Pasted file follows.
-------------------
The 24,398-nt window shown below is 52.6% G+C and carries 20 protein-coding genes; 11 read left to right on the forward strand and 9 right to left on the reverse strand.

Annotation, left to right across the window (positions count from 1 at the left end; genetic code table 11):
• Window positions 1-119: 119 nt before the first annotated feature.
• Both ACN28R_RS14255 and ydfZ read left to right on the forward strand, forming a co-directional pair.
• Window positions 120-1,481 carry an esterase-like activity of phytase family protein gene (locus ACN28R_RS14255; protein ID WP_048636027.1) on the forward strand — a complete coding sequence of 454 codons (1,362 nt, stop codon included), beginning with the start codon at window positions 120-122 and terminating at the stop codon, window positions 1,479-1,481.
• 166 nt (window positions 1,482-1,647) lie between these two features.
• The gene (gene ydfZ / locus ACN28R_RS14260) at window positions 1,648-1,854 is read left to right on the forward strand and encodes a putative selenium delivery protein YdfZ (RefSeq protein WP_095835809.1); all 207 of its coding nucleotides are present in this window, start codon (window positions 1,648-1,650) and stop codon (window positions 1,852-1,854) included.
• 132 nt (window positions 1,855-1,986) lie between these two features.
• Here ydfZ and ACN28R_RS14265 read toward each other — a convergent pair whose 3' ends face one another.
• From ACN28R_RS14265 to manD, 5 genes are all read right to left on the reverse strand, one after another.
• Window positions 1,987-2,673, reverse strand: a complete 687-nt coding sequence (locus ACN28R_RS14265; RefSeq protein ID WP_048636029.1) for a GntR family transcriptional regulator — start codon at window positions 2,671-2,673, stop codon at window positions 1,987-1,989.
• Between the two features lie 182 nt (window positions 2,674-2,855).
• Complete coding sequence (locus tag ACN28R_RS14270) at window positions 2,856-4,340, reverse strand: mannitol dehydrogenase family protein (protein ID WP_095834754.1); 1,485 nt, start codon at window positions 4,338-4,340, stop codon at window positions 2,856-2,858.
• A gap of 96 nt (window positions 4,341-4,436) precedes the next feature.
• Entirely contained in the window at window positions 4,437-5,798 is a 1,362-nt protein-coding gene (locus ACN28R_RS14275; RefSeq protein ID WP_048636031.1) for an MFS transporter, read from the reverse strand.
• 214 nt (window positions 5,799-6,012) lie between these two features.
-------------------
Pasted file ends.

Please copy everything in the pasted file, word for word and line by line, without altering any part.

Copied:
The 24,398-nt window shown below is 52.6% G+C and carries 20 protein-coding genes; 11 read left to right on the forward strand and 9 right to left on the reverse strand.

Annotation, left to right across the window (positions count from 1 at the left end; genetic code table 11):
• Window positions 1-119: 119 nt before the first annotated feature.
• Both ACN28R_RS14255 and ydfZ read left to right on the forward strand, forming a co-directional pair.
• Window positions 120-1,481 carry an esterase-like activity of phytase family protein gene (locus ACN28R_RS14255; protein ID WP_048636027.1) on the forward strand — a complete coding sequence of 454 codons (1,362 nt, stop codon included), beginning with the start codon at window positions 120-122 and terminating at the stop codon, window positions 1,479-1,481.
• 166 nt (window positions 1,482-1,647) lie between these two features.
• The gene (gene ydfZ / locus ACN28R_RS14260) at window positions 1,648-1,854 is read left to right on the forward strand and encodes a putative selenium delivery protein YdfZ (RefSeq protein WP_095835809.1); all 207 of its coding nucleotides are present in this window, start codon (window positions 1,648-1,650) and stop codon (window positions 1,852-1,854) included.
• 132 nt (window positions 1,855-1,986) lie between these two features.
• Here ydfZ and ACN28R_RS14265 read toward each other — a convergent pair whose 3' ends face one another.
• From ACN28R_RS14265 to manD, 5 genes are all read right to left on the reverse strand, one after another.
• Window positions 1,987-2,673, reverse strand: a complete 687-nt coding sequence (locus ACN28R_RS14265; RefSeq protein ID WP_048636029.1) for a GntR family transcriptional regulator — start codon at window positions 2,671-2,673, stop codon at window positions 1,987-1,989.
• Between the two features lie 182 nt (window positions 2,674-2,855).
• Complete coding sequence (locus tag ACN28R_RS14270) at window positions 2,856-4,340, reverse strand: mannitol dehydrogenase family protein (protein ID WP_095834754.1); 1,485 nt, start codon at window positions 4,338-4,340, stop codon at window positions 2,856-2,858.
• A gap of 96 nt (window positions 4,341-4,436) precedes the next feature.
• Entirely contained in the window at window positions 4,437-5,798 is a 1,362-nt protein-coding gene (locus ACN28R_RS14275; RefSeq protein ID WP_048636031.1) for an MFS transporter, read from the reverse strand.
• 214 nt (window positions 5,799-6,012) lie between these two features.